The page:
Smoke pours out of a window as a Russian flag floats atop the regional administration building in the eastern Ukraine city of Lugansk after pro-Russian activists broke into the building. - 

The European Union today slapped sanctions on 15 more people it accuses of aggravating the crisis in Ukraine. This follows yesterday’s move by the U.S. targeting another seven individuals and 17 companies. This may suggest a degree of coordination between the U.S. and Europe -- a kind of one-two punch. But look a little closer, and you'll see a big difference between the American and the European measures.

The EU has now imposed travel bans and asset freezes on a total of 48 people, and all of them have one thing in common: They’re all directly implicated in the Ukrainian crisis. That’s not the case with the U.S. sanctions.

“The American approach has been much more targeted on Mr. Putin’s inner circle, and on businesses that are believed to be controlled by those individuals,” says John Lough, Associate Fellow at the Chatham House think tank in London. 

Take one of the principal victims of the American asset freeze announced on Monday: Igor Sechin, head of the Russian energy giant Rosneft. He is not believed to have been involved in the alleged attempt to destabilize Ukraine. But he is a very close ally of President Putin .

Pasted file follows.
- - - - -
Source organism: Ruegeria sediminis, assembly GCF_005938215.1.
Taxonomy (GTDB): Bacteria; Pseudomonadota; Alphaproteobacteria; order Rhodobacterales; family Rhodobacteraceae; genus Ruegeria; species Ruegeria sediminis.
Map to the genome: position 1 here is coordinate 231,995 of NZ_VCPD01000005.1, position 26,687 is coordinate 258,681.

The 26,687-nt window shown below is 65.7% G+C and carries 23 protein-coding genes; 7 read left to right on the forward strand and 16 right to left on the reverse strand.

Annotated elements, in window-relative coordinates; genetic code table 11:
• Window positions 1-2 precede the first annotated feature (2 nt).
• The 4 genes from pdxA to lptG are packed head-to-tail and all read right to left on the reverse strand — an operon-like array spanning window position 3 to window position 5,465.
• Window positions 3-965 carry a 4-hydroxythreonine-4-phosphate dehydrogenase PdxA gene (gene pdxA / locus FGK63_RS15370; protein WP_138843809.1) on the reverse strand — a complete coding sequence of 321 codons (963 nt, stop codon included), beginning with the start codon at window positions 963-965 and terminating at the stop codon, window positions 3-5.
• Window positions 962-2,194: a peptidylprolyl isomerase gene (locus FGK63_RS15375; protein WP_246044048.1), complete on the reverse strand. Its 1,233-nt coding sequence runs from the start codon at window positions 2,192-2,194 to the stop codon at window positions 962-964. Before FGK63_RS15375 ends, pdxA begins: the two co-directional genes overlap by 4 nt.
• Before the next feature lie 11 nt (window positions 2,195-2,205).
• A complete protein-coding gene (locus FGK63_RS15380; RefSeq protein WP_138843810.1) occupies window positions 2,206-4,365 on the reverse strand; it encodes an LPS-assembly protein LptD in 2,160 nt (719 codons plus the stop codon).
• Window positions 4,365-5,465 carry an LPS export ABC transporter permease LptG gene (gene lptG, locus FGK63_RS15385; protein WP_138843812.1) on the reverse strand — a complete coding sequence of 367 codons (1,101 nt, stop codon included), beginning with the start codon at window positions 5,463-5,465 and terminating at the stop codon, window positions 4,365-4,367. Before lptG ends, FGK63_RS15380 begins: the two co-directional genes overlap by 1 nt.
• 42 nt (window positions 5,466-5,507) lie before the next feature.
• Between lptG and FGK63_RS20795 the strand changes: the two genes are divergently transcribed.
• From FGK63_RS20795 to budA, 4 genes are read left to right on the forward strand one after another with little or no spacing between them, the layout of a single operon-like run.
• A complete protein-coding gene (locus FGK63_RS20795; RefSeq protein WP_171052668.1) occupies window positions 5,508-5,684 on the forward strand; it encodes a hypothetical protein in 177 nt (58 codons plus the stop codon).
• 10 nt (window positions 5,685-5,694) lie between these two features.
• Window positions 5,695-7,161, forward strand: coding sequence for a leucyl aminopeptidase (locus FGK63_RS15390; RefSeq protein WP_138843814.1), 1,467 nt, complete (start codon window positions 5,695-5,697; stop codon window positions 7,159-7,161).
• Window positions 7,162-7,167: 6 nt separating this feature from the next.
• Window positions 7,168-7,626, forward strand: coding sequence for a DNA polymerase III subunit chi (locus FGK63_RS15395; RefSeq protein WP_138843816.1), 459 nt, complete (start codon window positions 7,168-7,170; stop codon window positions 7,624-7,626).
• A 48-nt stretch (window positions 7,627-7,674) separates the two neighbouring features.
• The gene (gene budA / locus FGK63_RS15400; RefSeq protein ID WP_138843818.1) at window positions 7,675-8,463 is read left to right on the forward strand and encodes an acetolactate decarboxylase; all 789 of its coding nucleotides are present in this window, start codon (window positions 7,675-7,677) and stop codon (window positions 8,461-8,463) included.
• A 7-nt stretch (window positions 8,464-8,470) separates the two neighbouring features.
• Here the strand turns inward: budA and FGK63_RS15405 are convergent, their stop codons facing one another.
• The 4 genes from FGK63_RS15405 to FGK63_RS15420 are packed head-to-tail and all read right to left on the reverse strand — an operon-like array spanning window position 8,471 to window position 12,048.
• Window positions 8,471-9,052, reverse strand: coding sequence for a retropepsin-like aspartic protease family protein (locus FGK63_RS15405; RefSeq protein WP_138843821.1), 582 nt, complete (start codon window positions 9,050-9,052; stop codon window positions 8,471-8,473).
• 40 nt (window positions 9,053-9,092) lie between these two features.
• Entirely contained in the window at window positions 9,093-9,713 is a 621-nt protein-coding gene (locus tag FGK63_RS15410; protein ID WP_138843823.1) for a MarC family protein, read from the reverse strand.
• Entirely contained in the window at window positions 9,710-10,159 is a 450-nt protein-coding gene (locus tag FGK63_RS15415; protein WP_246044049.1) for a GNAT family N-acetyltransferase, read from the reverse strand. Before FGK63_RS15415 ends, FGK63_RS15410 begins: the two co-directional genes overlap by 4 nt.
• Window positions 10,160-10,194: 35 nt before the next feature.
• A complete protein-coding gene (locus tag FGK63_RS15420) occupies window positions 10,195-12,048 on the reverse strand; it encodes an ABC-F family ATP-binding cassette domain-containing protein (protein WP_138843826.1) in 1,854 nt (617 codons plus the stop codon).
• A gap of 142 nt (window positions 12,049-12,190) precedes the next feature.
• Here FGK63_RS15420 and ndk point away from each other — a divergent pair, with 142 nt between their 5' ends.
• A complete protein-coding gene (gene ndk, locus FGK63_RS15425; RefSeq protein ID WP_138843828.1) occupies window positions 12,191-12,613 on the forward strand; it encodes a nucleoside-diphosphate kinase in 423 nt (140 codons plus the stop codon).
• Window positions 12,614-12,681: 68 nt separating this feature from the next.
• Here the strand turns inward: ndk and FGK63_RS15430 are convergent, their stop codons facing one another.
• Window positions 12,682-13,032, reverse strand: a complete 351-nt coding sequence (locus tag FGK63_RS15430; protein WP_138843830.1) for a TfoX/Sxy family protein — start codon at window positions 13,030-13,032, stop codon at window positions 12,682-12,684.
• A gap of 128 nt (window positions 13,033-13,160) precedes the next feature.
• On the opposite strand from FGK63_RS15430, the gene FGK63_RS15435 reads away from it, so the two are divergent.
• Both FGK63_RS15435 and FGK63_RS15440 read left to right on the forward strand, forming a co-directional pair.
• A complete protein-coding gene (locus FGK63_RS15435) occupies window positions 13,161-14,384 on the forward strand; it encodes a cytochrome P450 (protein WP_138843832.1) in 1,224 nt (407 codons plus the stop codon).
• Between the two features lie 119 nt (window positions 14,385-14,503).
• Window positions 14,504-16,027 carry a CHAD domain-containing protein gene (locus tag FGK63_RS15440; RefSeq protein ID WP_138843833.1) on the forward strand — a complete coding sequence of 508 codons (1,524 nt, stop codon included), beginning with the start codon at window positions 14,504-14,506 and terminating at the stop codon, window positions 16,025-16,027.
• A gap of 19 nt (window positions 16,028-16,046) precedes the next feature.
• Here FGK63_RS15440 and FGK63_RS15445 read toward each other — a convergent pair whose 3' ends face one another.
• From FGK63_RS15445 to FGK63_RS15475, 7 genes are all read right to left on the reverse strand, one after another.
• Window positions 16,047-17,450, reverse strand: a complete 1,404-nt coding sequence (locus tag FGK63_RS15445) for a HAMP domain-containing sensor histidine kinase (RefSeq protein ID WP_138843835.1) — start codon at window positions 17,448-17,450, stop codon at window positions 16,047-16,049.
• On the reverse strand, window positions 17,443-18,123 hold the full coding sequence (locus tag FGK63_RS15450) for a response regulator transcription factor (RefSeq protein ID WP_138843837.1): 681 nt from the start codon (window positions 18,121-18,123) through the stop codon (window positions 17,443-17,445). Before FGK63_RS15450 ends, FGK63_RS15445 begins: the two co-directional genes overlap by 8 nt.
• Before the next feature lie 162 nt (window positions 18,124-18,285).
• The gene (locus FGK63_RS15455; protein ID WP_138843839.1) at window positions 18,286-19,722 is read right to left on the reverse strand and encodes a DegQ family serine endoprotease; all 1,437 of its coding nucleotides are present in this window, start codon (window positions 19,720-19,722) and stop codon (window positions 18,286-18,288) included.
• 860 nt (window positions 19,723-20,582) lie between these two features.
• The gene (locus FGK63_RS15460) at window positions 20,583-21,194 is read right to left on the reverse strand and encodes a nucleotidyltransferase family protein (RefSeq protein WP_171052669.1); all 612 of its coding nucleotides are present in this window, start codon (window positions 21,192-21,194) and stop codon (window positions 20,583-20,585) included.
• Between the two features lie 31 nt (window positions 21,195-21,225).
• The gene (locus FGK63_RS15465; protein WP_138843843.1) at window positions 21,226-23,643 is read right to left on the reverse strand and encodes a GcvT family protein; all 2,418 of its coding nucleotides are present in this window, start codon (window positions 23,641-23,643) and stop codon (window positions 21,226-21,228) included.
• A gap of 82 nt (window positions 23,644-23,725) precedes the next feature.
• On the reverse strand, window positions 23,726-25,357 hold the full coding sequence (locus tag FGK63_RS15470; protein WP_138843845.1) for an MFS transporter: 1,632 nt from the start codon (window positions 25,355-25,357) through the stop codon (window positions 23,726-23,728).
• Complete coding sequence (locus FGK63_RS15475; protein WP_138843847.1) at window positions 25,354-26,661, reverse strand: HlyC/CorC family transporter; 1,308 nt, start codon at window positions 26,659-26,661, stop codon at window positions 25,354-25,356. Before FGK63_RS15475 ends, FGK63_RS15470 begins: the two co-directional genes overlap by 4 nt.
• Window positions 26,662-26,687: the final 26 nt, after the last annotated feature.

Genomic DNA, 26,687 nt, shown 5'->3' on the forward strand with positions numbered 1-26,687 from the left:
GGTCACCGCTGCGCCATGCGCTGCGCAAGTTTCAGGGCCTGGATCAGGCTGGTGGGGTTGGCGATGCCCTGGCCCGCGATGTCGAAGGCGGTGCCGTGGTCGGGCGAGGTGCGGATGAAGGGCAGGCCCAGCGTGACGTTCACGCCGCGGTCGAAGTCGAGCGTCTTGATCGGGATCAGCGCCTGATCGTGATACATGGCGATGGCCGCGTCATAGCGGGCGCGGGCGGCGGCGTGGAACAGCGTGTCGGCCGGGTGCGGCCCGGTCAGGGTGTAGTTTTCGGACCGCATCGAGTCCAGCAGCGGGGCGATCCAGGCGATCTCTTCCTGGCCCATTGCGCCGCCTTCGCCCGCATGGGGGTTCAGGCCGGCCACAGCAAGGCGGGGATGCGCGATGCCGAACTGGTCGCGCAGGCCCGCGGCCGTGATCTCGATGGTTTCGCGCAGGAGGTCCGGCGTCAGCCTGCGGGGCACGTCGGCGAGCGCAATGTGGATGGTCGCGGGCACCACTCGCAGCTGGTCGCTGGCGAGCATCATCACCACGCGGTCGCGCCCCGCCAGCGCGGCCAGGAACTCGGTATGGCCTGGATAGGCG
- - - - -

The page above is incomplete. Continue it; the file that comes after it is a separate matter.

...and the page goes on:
Meanwhile the Europeans today penalized – among others  several Ukrainian separatists and the head of Russian military intelligence.

“You could say the Europeans are pussy-footing around in the sense that they are being more legalistic. They are going after the instruments of this policy rather than going for the most sensitive area of the Russian elite, the people on whom President Putin depends,” says Nick Redman of the International Institute for Strategic Studies.

The softer European approach is not surprising. The EU does ten times as much trade with Russia as the US does. Europe also depends on Russia for 30 percent of its natural gas. Redman says don’t expect the Europeans to hit the Russians where it really hurts - say in the energy sector - for fear of Russian retaliation. 

“Obviously sanctions that would be more effective and would go further, would impose costs on the imposing nations," he says.